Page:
eFootball PES 2020 Review in Progress

Konami is looking to change things up when it comes to PES. There’s the whole name change situation for starters, with the game now being called eFootball PES 2020 as Konami looks to push the series’ esports credentials and fight against FIFA for dominance within that space. Then there’s the aggressiveness of their licensing, as Konami snap up league licenses and even grabbed the complete, exclusive team license for Juventus, giving FIFA a taste of their own medicine. While these are all major steps, what really matters is what is happening on the virtual pitch as well as the experience around it.

With the game’s release still around the corner and online servers currently unavailable, we’ve stepped into the game’s offline modes of Master League and Become A Legend for this Road in Progress. Don’t worry, we’ll be checking out the online modes ahead of our full review. Oh, and the difficulty was set to Professional to get a more authentic experience – I did play one match on regular where Norwich managed to beat Newcastle 4-0, and that was with Pukki on the bench!

When loading up eFootball PES 2020 for the first time, the most striking thing is how minimal the main menu is. It’s become the norm for sports games to have huge menus with large boxed images showing all the modes and updates, but Konami decided that minimalist logos for each mode is enough. It really does give a clean feel to the experience, though  minimalism doesn’t quite make it into the modes themselves, but then you will want and need to see more information when playing anyway.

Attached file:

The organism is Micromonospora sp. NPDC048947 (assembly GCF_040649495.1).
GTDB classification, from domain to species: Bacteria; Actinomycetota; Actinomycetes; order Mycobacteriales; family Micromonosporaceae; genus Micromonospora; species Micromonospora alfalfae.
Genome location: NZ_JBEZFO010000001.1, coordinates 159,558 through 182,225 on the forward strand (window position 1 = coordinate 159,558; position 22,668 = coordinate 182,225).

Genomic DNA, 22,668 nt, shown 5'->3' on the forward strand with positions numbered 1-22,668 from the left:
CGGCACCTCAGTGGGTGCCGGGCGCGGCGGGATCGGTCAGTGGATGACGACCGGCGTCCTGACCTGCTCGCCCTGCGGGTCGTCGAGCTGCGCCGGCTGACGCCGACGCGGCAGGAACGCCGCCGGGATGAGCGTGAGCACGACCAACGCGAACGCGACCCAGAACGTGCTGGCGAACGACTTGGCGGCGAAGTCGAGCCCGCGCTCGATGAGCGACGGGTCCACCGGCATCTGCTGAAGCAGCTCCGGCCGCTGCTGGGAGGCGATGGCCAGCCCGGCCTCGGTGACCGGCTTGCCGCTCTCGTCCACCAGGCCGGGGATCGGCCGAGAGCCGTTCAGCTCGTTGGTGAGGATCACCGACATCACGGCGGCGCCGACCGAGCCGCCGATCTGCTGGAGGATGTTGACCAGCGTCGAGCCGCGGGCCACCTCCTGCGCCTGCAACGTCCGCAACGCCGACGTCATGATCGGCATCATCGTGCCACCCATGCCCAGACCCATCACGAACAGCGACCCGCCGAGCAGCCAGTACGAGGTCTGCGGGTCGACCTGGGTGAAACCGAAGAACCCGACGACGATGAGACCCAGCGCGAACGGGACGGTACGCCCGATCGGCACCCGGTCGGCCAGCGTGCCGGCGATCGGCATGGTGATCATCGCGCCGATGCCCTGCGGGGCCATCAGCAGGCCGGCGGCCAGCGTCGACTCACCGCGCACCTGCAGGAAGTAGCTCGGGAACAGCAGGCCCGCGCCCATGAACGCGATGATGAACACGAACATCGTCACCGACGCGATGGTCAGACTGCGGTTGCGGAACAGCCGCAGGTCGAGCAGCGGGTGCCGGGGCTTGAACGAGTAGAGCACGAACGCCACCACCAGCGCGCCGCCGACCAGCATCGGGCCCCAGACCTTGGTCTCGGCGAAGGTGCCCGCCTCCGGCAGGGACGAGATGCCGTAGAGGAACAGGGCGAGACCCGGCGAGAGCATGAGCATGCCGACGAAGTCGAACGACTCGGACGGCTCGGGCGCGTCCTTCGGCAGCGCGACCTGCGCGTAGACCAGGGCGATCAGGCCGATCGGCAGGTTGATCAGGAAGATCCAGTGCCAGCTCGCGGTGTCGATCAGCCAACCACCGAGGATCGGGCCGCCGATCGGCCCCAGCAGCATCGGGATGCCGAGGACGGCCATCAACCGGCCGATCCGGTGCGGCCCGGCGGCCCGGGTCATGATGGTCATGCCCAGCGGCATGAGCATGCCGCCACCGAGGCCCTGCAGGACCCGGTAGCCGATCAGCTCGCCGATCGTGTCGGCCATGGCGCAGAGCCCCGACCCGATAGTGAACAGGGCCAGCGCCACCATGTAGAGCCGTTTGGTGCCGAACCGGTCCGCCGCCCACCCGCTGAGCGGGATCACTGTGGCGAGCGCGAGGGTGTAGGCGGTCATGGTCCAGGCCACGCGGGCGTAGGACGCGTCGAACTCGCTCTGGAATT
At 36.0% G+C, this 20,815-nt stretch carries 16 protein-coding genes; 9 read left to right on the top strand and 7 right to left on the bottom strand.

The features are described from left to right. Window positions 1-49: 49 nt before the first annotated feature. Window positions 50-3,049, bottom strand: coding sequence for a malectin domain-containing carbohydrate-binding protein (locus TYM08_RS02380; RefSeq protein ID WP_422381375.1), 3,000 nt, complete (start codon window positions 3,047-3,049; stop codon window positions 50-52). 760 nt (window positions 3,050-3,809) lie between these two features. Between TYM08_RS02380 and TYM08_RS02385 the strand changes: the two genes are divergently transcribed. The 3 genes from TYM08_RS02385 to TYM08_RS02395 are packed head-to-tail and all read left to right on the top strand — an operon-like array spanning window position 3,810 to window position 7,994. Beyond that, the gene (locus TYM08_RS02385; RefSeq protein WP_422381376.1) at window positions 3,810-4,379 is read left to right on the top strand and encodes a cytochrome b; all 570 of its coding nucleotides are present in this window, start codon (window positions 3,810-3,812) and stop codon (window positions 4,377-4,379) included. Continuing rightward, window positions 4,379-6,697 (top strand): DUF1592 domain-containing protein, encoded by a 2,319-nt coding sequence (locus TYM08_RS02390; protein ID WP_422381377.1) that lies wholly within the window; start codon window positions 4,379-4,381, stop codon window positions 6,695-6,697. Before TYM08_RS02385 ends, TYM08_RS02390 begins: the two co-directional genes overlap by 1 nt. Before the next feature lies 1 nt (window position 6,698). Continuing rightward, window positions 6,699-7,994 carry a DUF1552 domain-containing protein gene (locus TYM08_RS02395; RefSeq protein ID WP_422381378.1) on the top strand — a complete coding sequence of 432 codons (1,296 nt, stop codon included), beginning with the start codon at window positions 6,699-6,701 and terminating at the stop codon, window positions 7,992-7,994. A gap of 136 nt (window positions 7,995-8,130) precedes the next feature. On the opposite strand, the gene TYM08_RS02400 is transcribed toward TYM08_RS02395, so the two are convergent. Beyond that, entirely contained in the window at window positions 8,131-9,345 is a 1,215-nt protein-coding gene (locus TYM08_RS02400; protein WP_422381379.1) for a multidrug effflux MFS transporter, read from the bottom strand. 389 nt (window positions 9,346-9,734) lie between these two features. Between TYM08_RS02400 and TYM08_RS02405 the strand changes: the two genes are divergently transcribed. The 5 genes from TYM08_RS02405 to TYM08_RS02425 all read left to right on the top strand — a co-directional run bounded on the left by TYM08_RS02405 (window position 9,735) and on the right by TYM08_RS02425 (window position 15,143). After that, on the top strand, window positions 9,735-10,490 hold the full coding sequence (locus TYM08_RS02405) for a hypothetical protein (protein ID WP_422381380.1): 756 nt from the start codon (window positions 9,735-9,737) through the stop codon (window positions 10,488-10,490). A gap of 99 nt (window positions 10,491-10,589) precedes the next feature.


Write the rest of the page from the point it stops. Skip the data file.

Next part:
The second thing that struck me was just how important it is to enable autosaves in the settings. After a few matches with Everton in the Master League, I turned the console off and was surprised to find none of my progress had been saved. I picked Manchester United for the second try, but with the first online squad update only set to appear on Thursday that meant I still had Lukaku and Sanchez available in my squad. This turned out to be quite a blessing as Sanchez is on his way to becoming this season’s top scorer, even if some of the battles are tough.

With PES 2020 you can feel that the arcade-like gameplay of old is fast fading. It’s been apparent through the last few PES titles that Konami is going for more realism on the pitch, and it all comes to fruition here. Each players’ strengths and weaknesses really come into play, such as Lukaku being able to hold off smaller defenders with his strength and size and Sanchez being able to run into space. The realism doesn’t just extend to the skills players have, but also the ones they don’t. Try and cross the ball with a player who isn’t a typical winger and the ball is more than likely to end up going out for a goal kick, or get someone’s whose first-time shooting skills are low and the ball could end up practically anywhere. The AI will also make mistakes like mistimed passes or playing the ball to the opposition, giving you a chance to snatch the ball and counter attack.